I was speaking with Annie of Modeknit via e-mail this morning, and it came up that we’d both started our knitting experience with what most people would probably consider somewhat ambitious projects. It occured to me that it really wasn’t all that ambitious and that had I had even the most rudimentary guidance when I started my first project, it would have turned out delightfully well.

Let me back up a bit. My first knitting project was a very detailed Aran. I had just taught myself to knit by means of a little green book I found in one of my grandmother’s crochet magazine bags, and I wanted to make something that I thought was pretty. [Those of you who know what a yarn snob I’ve become may want to skip this next part—remember that I was coming from a crocheted granny square afghan background.] I went to Rose’s and picked out a few skeins of Red Heart, grabbed a cable needle, went home, pulled out a Workbasket, and went nuts. Between the little green book and the very detailed instructions in the Workbasket, it took me about a half-hour to figure out cables, and off I went.

Now as it happens, I hadn’t yet figured out the concept of a gauge swatch, and I didn’t know many linebackers at that point in my life (damn it), so the unfinished project eventually went to live on the Island of Misfit Projects. But I was operating from a deficit. I had no instructor. I had a wonderful cheerleader in my beloved and dearly departed Granny, but she was a tried-and-true crocheter who knew as little about knitting as she did about the Cordon Bleu. These days, finding a knitting instructor is like finding a Starbucks; throw a stone—if you don’t hit one, try again… and throw harder.

My point—and yes, Rob, there really is one—is that too often, I think we tend to point our beginner’s in the craft (before you flame me, read the notes) toward simple projects with the caveat that more advanced projects are well beyond their ability. I just don’t think that’s so. To me, it’s sort of akin to watching a child fall. If you freak, they freak, and suddenly you have a crying child on your hands. If you stay calm and deal matter-of-factly with whatever bumps or bruises result from the incident, the child learns to suck it up, deal with the upset, and keep going without ever learning to fear the falling down part. If we molly-coddle beginning knitters, in some cases we really do hold them back. Some beginners learn to fly rather quickly. Others need more practice. It isn’t an issue of better or worse; it’s just a matter of learning styles.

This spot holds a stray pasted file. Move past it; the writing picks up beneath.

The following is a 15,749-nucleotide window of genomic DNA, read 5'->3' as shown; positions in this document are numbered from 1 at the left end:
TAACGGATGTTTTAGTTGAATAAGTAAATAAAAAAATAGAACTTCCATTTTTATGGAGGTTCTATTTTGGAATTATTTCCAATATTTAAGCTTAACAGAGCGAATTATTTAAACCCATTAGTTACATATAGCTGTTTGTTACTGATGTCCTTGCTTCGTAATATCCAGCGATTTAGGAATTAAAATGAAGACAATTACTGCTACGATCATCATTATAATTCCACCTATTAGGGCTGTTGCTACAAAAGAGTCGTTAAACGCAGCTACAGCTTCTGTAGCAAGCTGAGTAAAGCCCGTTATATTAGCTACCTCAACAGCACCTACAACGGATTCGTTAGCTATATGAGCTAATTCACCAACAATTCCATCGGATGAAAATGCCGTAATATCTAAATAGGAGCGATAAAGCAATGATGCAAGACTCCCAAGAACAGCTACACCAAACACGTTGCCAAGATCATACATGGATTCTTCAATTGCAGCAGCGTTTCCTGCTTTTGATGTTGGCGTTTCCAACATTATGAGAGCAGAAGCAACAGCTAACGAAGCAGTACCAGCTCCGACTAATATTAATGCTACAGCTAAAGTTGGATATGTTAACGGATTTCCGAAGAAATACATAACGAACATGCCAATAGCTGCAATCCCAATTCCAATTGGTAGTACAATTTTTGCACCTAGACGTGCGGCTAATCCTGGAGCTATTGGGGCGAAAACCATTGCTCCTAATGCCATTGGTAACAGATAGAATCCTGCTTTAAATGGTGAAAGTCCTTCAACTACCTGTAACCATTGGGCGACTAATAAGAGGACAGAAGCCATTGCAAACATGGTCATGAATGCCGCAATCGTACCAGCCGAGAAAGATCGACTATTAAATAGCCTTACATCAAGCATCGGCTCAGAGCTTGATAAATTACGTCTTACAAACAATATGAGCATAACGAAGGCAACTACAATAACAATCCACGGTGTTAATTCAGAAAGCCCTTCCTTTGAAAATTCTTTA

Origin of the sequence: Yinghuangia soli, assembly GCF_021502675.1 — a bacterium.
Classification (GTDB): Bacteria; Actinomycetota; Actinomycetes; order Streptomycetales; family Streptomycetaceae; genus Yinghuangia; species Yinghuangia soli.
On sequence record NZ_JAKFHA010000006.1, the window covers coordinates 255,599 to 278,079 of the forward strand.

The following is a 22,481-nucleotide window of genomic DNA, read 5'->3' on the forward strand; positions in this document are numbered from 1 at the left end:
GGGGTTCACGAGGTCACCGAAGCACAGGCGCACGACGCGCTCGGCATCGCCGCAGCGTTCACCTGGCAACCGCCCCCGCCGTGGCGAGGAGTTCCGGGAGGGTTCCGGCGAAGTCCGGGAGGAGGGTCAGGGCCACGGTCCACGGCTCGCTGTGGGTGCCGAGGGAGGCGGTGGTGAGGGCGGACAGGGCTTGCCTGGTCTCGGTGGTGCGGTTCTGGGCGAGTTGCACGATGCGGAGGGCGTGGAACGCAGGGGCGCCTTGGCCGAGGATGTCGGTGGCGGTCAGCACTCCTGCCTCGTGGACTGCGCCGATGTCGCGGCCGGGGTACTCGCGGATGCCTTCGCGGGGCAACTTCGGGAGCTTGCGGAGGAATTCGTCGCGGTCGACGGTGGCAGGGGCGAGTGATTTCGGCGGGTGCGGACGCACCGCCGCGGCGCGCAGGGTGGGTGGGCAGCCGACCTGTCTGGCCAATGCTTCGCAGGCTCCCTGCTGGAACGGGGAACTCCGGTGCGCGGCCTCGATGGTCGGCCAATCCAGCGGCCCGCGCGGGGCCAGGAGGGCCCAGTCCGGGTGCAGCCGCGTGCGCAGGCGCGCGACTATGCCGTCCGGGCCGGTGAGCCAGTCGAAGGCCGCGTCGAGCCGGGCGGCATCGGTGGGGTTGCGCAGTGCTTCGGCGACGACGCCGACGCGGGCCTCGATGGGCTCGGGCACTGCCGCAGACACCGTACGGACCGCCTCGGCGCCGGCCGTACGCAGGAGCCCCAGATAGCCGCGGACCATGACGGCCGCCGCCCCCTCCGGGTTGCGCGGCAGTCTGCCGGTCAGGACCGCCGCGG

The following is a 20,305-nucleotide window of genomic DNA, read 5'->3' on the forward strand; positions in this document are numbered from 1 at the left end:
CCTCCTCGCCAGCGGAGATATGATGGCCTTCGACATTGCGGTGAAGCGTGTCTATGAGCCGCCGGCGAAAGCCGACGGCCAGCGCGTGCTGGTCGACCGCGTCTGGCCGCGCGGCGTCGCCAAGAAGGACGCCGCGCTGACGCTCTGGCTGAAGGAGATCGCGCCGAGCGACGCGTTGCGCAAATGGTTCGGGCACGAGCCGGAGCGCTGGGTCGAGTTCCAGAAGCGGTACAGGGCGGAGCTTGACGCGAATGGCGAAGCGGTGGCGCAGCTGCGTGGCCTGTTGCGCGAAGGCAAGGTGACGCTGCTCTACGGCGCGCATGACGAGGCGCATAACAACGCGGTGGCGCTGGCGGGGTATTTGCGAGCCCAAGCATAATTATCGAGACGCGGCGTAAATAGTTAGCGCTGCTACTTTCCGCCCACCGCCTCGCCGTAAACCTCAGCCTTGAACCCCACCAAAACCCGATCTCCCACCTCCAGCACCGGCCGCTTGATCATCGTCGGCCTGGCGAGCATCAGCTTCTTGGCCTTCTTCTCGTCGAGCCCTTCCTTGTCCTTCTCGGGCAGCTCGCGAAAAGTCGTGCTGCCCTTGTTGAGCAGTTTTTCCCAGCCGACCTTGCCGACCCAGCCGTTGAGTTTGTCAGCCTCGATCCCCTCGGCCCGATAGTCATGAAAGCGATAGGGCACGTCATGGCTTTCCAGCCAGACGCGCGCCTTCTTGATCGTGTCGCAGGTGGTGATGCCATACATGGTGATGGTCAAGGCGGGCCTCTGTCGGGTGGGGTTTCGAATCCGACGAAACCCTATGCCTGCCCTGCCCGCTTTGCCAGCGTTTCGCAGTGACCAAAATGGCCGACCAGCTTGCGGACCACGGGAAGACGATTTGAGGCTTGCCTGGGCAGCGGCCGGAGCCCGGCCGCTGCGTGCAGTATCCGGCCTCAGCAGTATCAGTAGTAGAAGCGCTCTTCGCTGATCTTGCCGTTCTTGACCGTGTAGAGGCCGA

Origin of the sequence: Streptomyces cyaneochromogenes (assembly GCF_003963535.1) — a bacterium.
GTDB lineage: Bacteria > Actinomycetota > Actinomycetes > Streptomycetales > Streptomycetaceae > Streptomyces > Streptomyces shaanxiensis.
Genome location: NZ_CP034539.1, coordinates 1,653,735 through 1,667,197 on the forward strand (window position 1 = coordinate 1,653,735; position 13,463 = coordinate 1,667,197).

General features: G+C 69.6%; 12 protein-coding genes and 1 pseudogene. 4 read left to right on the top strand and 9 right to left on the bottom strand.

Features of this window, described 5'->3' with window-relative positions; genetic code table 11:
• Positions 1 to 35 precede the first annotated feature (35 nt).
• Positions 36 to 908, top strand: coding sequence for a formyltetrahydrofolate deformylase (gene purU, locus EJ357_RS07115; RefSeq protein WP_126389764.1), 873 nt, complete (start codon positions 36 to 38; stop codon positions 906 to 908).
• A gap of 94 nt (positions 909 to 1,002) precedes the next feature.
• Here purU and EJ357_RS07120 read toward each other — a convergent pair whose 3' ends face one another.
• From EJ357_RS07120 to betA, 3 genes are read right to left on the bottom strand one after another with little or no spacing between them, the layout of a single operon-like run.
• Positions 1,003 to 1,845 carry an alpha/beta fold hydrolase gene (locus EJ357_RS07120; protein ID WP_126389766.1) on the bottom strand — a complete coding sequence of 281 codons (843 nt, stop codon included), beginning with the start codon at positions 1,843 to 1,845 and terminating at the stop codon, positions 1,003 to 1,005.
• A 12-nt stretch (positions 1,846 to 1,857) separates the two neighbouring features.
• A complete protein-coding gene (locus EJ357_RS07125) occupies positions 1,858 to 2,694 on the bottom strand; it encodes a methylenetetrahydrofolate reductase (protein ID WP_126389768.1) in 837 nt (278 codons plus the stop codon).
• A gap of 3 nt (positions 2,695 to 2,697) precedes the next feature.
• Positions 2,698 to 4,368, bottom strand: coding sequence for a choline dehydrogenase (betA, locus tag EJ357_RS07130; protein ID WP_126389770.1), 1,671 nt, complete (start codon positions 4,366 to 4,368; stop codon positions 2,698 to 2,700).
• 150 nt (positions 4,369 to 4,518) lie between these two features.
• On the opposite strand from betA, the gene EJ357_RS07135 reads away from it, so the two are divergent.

Case in point: One of our local knitters learned to knit in the late spring or early summer. Later in the summer, she took a class with Rob and learned to make felted purses. Shortly thereafter, she started a Philosopher’s Wool sweater similar to the one that I have pictured below. Now, even I would probably not have suggested a PW sweater for a beginner, but she’s done exceptionally well. And when better to learn to knit with both hands? You’re still relatively fresh to the whole knitting experience, so learning to knit Continental (left-handed) and English (right-handed) gives you the option of being able switch back and forth depending on the circumstances, allows you the opportunity to choose for yourself which one works best for you for your everyday-knitting, and develops a deeper intrinsic understanding of exactly how the stitches are being made. I think that’s a pretty phenomenal instruction method.

Anyone have comments on the matter? I’d love to have them. Send me an e-mail.


Rose’s was a discount/department store in the Southeastern US as late as the early 1980s. They often sported a cafeteria-style eatery somewhat more separate from the store than the McDonald’s and other snackeries that can be found in present-day discount stores. Invariably, though, by the time I was a kid, they were old, a little delapidated, and all-together charming. They were my first entrée into the world of yarn shopping.

Granny was my maternal grandmother. My paternal grandmother lived over an hour away, and I didn’t get to see her very much. But Granny lived in town. By "in town," I mean two things: first, that she lived in the same zip code, and second, that while we lived outside the city limits on a small fruit farm (no comments from the Peanut Gallery, please), she lived "in town" and had the cable television to prove it. So every Friday night, I packed a duffle bag, got in the car, and was transported posthaste to 1308 Murphy Avenue where I would watch The Incredible Hulk and The Dukes of Hazzard and eat fish sticks and crinkly fries on a little metal TV tray. Granny crocheted, and I crocheted, and her daschund and corgi barked at every car that went by with their stereos blaring. And when the time came for Dark Shadows and Night Gallery, we’d whisper conspiratorially and curl up for safety on the sofa while Papa snored softly in his recliner. Now do you see why I love this fiber arts stuff? There are one or two associations I’ve made with it over the years. Don’t think for a moment that your own children and grandchildren won’t.

Art v. Craft: I’m defining my terms like so. When I call knitting the craft, I’m referring to the learnable, teachable skill of making knit and purl stitches, increases, decreases, etc. I do consider myself a fiber artist, but that is because I have taken the craft to an artistic level by applying my own creativity to it. Comprendez-vous? Trés bien.

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